Under this bill, each state would award its electoral votes to the presidential candidate receiving the most votes in all 50 states and the District of Columbia. The bill would only come into effect when identical legislation is enacted by states representing a majority of the people of the country (that is, states possessing a majority of 270 of the 538 electoral votes). These identical state laws would guarantee that the presidential candidate with the most votes nationwide would receive enough electoral votes to win the Presidency. This proposed state-level approach (called an interstate compact) offers a politically practical and constitutional way to achieve what 70% of the people have long wanted – nationwide popular election of the President.Although it is sometimes argued that least populous states benefit from the current system, a national popular vote for President would be especially advantageous to the small states. Twelve of 13 smallest states are not politically competitive in presidential elections. These states together have 11 million people. In comparison, Ohio has 11 million people and 20 electoral votes. Because of the two-vote bonus that all states receive in the Electoral College, these 12 small states together possess a seemingly impressive 40 electoral votes – twice Ohio's. However, the winner-take-all rule makes Ohio the center of attention in presidential campaigns, while the non-competitive small states receive almost no polling, visits, advertising, organizing, or policy attention. for President would make the small state's 11 million people as important as Ohio's 11 million.
Some believe that the Republican Party benefits from the small states. However, in the past five presidential elections, six of the smallest states regularly voted Republican (Alaska, Idaho, Montana, Wyoming, North Dakota, and South Dakota); six regularly voted Democratic (Rhode Island, Delaware, Hawaii, Vermont, Maine, and DC); and New Hampshire has been a battleground. Even though Kerry lost the popular vote in the 13 smallest states by 2.5 million to 2.7 million, Kerry won 25 electoral votes to Bush's 19 – hardly a Republican advantage.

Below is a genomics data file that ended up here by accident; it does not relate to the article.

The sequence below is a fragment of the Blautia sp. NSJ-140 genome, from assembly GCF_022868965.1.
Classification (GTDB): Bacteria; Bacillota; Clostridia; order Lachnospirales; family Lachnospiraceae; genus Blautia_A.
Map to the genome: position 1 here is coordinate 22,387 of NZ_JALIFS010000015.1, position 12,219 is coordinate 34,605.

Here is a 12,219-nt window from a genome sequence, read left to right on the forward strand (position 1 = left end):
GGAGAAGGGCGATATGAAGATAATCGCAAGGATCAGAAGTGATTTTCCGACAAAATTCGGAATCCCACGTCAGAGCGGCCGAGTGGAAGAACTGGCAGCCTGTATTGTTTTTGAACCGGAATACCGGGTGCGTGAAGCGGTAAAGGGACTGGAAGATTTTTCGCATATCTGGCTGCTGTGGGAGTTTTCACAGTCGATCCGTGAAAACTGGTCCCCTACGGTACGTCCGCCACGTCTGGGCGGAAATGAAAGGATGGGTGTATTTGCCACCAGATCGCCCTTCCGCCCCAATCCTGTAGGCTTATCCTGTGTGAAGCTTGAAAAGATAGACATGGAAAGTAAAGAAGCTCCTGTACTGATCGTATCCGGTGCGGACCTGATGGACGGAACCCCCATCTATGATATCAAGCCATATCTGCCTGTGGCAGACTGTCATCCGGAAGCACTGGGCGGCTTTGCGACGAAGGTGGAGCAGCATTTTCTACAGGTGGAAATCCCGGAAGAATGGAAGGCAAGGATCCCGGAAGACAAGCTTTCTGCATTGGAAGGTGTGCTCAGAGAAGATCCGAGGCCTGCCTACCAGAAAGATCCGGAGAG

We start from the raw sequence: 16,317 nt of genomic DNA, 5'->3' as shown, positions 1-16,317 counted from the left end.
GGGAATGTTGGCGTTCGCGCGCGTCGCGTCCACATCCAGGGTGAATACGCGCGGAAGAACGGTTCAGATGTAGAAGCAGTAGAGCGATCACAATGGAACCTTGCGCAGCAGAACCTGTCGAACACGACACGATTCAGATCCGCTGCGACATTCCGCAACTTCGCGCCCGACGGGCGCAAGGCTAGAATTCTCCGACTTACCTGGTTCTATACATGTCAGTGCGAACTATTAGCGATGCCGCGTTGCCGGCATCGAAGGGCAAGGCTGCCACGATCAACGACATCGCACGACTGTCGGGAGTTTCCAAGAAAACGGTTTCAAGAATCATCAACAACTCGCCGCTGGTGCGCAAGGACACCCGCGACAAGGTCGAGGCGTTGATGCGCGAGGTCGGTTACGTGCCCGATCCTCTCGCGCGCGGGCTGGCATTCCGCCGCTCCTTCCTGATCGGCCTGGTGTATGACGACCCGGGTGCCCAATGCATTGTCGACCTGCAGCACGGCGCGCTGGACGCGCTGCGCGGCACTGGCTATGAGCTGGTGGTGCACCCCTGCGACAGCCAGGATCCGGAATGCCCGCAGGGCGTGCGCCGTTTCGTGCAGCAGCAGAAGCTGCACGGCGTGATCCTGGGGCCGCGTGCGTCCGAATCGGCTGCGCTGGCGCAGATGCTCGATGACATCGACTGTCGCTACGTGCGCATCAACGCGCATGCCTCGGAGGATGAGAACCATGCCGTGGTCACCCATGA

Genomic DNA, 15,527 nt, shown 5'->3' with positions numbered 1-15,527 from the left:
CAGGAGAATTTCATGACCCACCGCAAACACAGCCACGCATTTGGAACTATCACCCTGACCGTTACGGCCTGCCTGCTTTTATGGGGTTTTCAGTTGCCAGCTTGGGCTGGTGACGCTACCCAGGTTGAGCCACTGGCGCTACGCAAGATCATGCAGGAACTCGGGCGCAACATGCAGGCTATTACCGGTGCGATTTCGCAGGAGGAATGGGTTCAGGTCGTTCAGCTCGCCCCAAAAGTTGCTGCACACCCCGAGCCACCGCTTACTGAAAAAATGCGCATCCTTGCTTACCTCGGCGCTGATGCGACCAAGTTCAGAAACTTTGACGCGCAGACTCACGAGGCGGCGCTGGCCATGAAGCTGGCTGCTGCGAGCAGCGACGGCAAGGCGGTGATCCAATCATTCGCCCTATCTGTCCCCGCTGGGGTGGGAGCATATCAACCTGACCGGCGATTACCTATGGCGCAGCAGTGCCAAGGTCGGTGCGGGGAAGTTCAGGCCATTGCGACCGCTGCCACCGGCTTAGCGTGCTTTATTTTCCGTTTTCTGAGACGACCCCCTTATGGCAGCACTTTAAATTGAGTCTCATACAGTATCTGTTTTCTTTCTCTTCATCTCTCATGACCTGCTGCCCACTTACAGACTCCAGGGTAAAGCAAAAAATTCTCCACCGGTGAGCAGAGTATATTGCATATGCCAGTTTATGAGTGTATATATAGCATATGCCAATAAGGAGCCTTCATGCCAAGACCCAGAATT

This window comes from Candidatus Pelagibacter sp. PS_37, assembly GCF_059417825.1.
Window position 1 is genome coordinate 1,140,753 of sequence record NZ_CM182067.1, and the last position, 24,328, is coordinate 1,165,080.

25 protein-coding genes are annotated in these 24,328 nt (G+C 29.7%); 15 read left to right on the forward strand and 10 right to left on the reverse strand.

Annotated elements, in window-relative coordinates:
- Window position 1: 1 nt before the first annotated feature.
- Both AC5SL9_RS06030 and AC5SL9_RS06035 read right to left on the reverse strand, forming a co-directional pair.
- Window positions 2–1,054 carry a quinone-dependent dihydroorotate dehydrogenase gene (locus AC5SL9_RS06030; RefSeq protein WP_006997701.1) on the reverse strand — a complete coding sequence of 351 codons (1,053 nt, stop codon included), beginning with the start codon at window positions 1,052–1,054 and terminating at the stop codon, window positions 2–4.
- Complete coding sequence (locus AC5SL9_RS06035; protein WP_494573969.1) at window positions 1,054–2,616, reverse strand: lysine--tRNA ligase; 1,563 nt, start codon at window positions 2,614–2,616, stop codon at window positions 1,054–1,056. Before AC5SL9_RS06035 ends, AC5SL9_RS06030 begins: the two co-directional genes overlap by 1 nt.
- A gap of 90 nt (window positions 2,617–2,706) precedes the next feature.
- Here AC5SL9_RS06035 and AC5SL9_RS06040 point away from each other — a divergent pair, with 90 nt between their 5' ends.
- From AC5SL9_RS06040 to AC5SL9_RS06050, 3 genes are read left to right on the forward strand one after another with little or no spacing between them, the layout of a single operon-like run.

Some speculate that candidates would only pay attention to big cities under a nationwide vote. Contrary evidence comes from the way presidential candidates presently campaign inside the closely divided battleground states, such as Ohio or Florida. Because every vote is equal inside battleground states, presidential candidates avidly seek out voters in small, medium, and large towns. The big cities do not receive all the attention, and Cleveland and Miami certainly do not control the outcome. Indeed, suburbs and rural areas account for about three-quarters of the voters in these states as well as nationally. Similarly, national advertisers do not write off a state merely because a competitor has a 10%-edge in sales. The leading company does not abandon a state merely because it has already has a lead. Instead, both go after every single possible customer.
Under the National Popular Vote bill, neither Democrats nor Republicans could afford to ignore the concerns and interests of voters California and the numerous other spectator states. States should take advantage of the power they possess under the Constitution and reform the Electoral College so that it reflects the will of the voters on a nationwide basis.
Dr. John R. Koza is co-author of the book Every Vote Equal: A State-Based Plan for Electing the President by National Popular Vote and originator of the proposed "Agreement Among the States to Elect the President by National Popular Vote." Email: koza@NationalPopularVote.com